You may not have heard the term “Levantine” before, but you’ve likely tasted the cuisine — think creamy hummus, perfectly spiced chicken skewers and garlicky, lemony eggplant dip.
So why are we using the term “Levantine” rather than simply “Middle Eastern”? The Middle East is actually a very large region that includes parts of North Africa such as Morocco and the states of the Persian Gulf such as the United Arab Emirates. From a culinary and cultural perspective, the Middle East is quite varied. The Levantine region, on the other hand, is more narrow, referring to the geographical area of the Eastern Mediterranean, which shares many cultural, linguistic and culinary traits. The name, derived from a French word, was coined in the late 1400s and was used to mean “the countries of the east.”
We reached out to acclaimed chef Himi Hunaidi to bring a taste of Levantine cuisine to the pages of Clean Eating. Born and raised in Jordan, Hunaidi is of Palestinian descent and spent her school breaks and summers in Egypt, Lebanon and Syria. Later, she was trained as a chef in the south of France before founding her own Toronto-based restaurant called Madame Levant. She’s the perfect person to translate Middle Eastern flavors into simple, easy backyard dishes for summer and beyond.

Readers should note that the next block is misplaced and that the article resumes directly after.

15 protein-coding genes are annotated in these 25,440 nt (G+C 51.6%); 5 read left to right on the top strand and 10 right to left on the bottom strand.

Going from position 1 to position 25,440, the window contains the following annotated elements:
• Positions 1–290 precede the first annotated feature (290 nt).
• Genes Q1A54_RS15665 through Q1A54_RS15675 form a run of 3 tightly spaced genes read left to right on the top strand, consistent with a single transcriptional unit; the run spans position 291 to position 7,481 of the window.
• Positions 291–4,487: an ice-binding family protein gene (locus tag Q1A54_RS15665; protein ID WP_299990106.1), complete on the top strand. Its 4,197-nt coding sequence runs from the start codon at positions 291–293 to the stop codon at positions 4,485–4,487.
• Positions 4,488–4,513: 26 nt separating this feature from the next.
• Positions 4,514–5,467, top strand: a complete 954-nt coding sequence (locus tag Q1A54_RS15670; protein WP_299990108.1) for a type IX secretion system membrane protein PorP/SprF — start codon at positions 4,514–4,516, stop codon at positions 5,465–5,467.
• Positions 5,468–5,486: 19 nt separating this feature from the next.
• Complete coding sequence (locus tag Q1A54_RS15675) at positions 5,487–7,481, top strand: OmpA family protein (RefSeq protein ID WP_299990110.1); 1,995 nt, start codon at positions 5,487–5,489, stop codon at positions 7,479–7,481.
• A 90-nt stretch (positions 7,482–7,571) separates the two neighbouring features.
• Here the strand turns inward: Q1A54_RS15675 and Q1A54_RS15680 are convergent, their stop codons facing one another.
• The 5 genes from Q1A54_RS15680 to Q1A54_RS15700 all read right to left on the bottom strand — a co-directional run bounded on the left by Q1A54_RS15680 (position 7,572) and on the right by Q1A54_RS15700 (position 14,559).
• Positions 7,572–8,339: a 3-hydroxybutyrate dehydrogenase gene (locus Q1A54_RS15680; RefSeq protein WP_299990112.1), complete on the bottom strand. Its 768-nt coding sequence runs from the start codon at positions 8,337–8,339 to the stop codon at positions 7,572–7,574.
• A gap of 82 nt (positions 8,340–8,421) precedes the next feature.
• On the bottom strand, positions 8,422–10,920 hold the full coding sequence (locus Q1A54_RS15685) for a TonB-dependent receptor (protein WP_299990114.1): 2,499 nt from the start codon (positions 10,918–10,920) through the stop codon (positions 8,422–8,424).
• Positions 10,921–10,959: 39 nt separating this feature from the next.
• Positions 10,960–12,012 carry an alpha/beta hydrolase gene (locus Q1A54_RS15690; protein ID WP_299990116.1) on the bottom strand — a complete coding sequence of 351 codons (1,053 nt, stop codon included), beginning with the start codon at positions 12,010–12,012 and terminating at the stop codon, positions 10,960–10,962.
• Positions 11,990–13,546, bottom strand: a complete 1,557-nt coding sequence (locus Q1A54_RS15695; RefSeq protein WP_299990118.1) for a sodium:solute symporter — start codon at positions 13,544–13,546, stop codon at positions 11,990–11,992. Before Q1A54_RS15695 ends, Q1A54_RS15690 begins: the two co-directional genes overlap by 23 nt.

“Growing up in the Levant region, summer had many flavors and aromas, but the most dominant one would be the smell of barbecue,” explained Hunaidi. “Charcoal grills would be lit in public parks, backyards and even on sidewalks in cities. Each family has their trusted butcher, a family member who is in charge of the preparation, another person doing the grilling and finally everyone would gather to share delicious cold mezzes and hot skewers of meat or vegetables from the grill.”
Levantine cooking doesn’t have to be complicated — in fact, according to Hunaidi, the cuisine is actually relatively simple. It’s about cooking in season and using gorgeous produce paired with unique culinary techniques that she’s revealing here.
But the cuisine isn’t just about getting the techniques right, it’s also about sharing in the joy of a meal as the locals in the region do. “The cultures that have developed this cuisine see food as more than just nutrients on a plate. They see a meal as a gathering, an act of love and always a celebration,” says Hunaidi. This collection of recipes is a perfect way to celebrate summer with your family and sample the flavors of the Levant at the same time. We hope you enjoy these recipes as much as we did!